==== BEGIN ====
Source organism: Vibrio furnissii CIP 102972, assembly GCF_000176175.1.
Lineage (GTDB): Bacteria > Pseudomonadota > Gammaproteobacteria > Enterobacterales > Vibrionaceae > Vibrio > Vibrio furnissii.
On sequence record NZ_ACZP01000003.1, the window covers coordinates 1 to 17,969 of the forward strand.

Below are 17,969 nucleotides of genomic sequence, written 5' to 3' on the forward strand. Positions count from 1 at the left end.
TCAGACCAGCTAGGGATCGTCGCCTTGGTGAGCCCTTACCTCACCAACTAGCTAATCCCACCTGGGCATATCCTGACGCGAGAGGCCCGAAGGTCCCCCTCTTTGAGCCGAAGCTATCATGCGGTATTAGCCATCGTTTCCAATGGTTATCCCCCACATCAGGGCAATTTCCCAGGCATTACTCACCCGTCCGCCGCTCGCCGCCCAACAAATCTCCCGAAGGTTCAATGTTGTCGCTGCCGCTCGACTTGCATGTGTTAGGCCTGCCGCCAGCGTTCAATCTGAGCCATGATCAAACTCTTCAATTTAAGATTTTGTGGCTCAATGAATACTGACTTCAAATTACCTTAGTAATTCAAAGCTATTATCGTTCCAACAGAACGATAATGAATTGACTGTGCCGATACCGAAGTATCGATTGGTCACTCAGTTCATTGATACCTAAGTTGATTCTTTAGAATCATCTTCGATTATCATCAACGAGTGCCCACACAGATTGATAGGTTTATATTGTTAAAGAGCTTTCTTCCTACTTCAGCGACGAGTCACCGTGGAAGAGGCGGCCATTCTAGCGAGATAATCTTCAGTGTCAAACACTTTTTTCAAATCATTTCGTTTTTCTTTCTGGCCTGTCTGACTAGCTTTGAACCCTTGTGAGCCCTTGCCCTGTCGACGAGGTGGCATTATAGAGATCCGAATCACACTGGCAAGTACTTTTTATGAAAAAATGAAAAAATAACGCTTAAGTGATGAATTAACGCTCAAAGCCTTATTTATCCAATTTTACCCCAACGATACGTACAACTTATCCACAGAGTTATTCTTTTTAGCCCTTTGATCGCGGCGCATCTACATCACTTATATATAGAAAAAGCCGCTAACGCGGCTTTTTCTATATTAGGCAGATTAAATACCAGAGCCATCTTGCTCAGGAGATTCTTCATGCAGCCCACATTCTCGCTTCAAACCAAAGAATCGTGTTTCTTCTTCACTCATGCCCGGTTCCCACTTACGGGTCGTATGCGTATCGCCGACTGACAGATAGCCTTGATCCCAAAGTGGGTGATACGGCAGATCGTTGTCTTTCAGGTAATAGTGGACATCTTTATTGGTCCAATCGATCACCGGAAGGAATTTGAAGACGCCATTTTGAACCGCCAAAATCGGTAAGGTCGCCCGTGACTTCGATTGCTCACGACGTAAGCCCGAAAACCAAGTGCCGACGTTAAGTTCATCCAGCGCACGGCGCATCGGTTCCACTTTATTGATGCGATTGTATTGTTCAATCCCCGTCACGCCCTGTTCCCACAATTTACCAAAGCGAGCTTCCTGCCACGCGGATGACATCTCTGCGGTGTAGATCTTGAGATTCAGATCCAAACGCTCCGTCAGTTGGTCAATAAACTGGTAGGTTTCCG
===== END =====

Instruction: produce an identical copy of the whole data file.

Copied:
Source organism: Vibrio furnissii CIP 102972, assembly GCF_000176175.1.
Lineage (GTDB): Bacteria > Pseudomonadota > Gammaproteobacteria > Enterobacterales > Vibrionaceae > Vibrio > Vibrio furnissii.
On sequence record NZ_ACZP01000003.1, the window covers coordinates 1 to 17,969 of the forward strand.

Below are 17,969 nucleotides of genomic sequence, written 5' to 3' on the forward strand. Positions count from 1 at the left end.
TCAGACCAGCTAGGGATCGTCGCCTTGGTGAGCCCTTACCTCACCAACTAGCTAATCCCACCTGGGCATATCCTGACGCGAGAGGCCCGAAGGTCCCCCTCTTTGAGCCGAAGCTATCATGCGGTATTAGCCATCGTTTCCAATGGTTATCCCCCACATCAGGGCAATTTCCCAGGCATTACTCACCCGTCCGCCGCTCGCCGCCCAACAAATCTCCCGAAGGTTCAATGTTGTCGCTGCCGCTCGACTTGCATGTGTTAGGCCTGCCGCCAGCGTTCAATCTGAGCCATGATCAAACTCTTCAATTTAAGATTTTGTGGCTCAATGAATACTGACTTCAAATTACCTTAGTAATTCAAAGCTATTATCGTTCCAACAGAACGATAATGAATTGACTGTGCCGATACCGAAGTATCGATTGGTCACTCAGTTCATTGATACCTAAGTTGATTCTTTAGAATCATCTTCGATTATCATCAACGAGTGCCCACACAGATTGATAGGTTTATATTGTTAAAGAGCTTTCTTCCTACTTCAGCGACGAGTCACCGTGGAAGAGGCGGCCATTCTAGCGAGATAATCTTCAGTGTCAAACACTTTTTTCAAATCATTTCGTTTTTCTTTCTGGCCTGTCTGACTAGCTTTGAACCCTTGTGAGCCCTTGCCCTGTCGACGAGGTGGCATTATAGAGATCCGAATCACACTGGCAAGTACTTTTTATGAAAAAATGAAAAAATAACGCTTAAGTGATGAATTAACGCTCAAAGCCTTATTTATCCAATTTTACCCCAACGATACGTACAACTTATCCACAGAGTTATTCTTTTTAGCCCTTTGATCGCGGCGCATCTACATCACTTATATATAGAAAAAGCCGCTAACGCGGCTTTTTCTATATTAGGCAGATTAAATACCAGAGCCATCTTGCTCAGGAGATTCTTCATGCAGCCCACATTCTCGCTTCAAACCAAAGAATCGTGTTTCTTCTTCACTCATGCCCGGTTCCCACTTACGGGTCGTATGCGTATCGCCGACTGACAGATAGCCTTGATCCCAAAGTGGGTGATACGGCAGATCGTTGTCTTTCAGGTAATAGTGGACATCTTTATTGGTCCAATCGATCACCGGAAGGAATTTGAAGACGCCATTTTGAACCGCCAAAATCGGTAAGGTCGCCCGTGACTTCGATTGCTCACGACGTAAGCCCGAAAACCAAGTGCCGACGTTAAGTTCATCCAGCGCACGGCGCATCGGTTCCACTTTATTGATGCGATTGTATTGTTCAATCCCCGTCACGCCCTGTTCCCACAATTTACCAAAGCGAGCTTCCTGCCACGCGGATGACATCTCTGCGGTGTAGATCTTGAGATTCAGATCCAAACGCTCCGTCAGTTGGTCAATAAACTGGTAGGTTTCCG